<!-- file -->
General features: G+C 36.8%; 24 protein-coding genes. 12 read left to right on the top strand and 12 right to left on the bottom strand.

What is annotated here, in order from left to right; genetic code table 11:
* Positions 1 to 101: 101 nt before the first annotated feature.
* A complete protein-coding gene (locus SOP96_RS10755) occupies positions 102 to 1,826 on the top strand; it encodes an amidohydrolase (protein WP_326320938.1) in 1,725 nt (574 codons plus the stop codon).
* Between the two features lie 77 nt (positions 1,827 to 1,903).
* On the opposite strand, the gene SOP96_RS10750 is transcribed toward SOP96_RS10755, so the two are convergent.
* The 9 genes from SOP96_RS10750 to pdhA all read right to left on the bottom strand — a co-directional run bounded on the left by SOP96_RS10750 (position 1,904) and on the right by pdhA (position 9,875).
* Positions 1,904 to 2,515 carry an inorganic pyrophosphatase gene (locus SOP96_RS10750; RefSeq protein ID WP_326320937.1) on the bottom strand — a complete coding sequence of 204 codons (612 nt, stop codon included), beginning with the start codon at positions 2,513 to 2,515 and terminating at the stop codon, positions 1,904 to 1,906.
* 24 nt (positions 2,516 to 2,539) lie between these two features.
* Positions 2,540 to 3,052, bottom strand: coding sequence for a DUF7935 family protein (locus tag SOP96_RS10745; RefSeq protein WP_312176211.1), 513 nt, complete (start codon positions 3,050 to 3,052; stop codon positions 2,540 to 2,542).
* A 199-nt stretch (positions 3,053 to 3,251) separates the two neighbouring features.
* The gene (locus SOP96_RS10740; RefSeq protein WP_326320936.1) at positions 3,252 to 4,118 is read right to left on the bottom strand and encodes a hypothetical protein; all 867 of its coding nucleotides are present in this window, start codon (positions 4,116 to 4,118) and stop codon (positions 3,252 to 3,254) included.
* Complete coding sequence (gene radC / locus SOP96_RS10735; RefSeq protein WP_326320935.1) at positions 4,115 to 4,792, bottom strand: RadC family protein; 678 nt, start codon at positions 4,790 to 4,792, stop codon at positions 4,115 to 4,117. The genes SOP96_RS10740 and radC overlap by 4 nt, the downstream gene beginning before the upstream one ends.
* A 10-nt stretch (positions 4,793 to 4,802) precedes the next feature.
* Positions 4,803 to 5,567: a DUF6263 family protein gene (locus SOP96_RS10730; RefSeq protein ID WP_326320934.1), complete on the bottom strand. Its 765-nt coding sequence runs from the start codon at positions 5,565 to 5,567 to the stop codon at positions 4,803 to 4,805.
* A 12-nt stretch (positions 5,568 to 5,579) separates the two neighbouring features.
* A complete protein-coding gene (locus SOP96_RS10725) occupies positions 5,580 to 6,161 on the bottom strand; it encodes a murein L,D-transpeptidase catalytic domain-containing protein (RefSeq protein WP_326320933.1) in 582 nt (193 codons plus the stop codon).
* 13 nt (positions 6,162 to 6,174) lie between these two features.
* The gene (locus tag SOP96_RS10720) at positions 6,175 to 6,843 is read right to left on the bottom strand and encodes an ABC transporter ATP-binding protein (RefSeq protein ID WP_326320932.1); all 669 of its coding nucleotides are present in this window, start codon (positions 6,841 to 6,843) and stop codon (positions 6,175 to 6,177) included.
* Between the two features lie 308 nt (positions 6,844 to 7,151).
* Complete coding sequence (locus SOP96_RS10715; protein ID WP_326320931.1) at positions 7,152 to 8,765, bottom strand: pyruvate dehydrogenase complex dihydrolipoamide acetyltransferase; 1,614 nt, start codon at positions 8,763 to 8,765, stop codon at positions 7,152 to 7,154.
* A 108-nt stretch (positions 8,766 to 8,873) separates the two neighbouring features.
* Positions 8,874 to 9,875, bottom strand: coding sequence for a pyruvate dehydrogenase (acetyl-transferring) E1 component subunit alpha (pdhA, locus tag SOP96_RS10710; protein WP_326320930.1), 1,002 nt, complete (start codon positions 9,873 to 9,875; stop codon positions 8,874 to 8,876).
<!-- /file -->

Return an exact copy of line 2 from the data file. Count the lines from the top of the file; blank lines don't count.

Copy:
What is annotated here, in order from left to right; genetic code table 11: